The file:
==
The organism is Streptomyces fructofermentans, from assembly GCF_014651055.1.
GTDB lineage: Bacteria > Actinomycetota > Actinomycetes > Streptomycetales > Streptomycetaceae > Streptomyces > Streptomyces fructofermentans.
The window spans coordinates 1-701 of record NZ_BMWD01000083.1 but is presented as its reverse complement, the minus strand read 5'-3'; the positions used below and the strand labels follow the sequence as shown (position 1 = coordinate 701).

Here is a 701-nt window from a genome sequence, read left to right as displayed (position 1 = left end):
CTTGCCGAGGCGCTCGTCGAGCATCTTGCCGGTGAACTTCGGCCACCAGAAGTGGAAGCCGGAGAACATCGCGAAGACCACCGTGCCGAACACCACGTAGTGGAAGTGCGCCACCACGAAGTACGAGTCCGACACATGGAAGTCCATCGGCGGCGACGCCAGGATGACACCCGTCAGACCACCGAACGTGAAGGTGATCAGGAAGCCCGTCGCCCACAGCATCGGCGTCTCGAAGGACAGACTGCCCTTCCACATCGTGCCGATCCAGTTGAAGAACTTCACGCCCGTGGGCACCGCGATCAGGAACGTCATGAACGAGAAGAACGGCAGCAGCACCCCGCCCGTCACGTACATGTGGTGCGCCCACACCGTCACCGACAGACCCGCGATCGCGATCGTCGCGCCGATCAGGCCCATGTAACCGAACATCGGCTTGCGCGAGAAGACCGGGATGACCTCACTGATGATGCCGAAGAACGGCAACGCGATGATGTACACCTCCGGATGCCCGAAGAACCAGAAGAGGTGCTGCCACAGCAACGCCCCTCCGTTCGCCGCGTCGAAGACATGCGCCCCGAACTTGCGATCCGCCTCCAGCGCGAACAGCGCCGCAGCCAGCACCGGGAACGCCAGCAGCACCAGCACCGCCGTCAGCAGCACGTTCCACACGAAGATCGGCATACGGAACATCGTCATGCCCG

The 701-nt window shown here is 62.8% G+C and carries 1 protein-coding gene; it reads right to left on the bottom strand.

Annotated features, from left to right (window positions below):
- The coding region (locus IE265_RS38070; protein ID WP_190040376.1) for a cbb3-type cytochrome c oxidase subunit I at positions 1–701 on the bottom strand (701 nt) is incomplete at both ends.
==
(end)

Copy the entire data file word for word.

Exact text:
The organism is Streptomyces fructofermentans, from assembly GCF_014651055.1.
GTDB lineage: Bacteria > Actinomycetota > Actinomycetes > Streptomycetales > Streptomycetaceae > Streptomyces > Streptomyces fructofermentans.
The window spans coordinates 1-701 of record NZ_BMWD01000083.1 but is presented as its reverse complement, the minus strand read 5'-3'; the positions used below and the strand labels follow the sequence as shown (position 1 = coordinate 701).

Here is a 701-nt window from a genome sequence, read left to right as displayed (position 1 = left end):
CTTGCCGAGGCGCTCGTCGAGCATCTTGCCGGTGAACTTCGGCCACCAGAAGTGGAAGCCGGAGAACATCGCGAAGACCACCGTGCCGAACACCACGTAGTGGAAGTGCGCCACCACGAAGTACGAGTCCGACACATGGAAGTCCATCGGCGGCGACGCCAGGATGACACCCGTCAGACCACCGAACGTGAAGGTGATCAGGAAGCCCGTCGCCCACAGCATCGGCGTCTCGAAGGACAGACTGCCCTTCCACATCGTGCCGATCCAGTTGAAGAACTTCACGCCCGTGGGCACCGCGATCAGGAACGTCATGAACGAGAAGAACGGCAGCAGCACCCCGCCCGTCACGTACATGTGGTGCGCCCACACCGTCACCGACAGACCCGCGATCGCGATCGTCGCGCCGATCAGGCCCATGTAACCGAACATCGGCTTGCGCGAGAAGACCGGGATGACCTCACTGATGATGCCGAAGAACGGCAACGCGATGATGTACACCTCCGGATGCCCGAAGAACCAGAAGAGGTGCTGCCACAGCAACGCCCCTCCGTTCGCCGCGTCGAAGACATGCGCCCCGAACTTGCGATCCGCCTCCAGCGCGAACAGCGCCGCAGCCAGCACCGGGAACGCCAGCAGCACCAGCACCGCCGTCAGCAGCACGTTCCACACGAAGATCGGCATACGGAACATCGTCATGCCCG

The 701-nt window shown here is 62.8% G+C and carries 1 protein-coding gene; it reads right to left on the bottom strand.

Annotated features, from left to right (window positions below):
- The coding region (locus IE265_RS38070; protein ID WP_190040376.1) for a cbb3-type cytochrome c oxidase subunit I at positions 1–701 on the bottom strand (701 nt) is incomplete at both ends.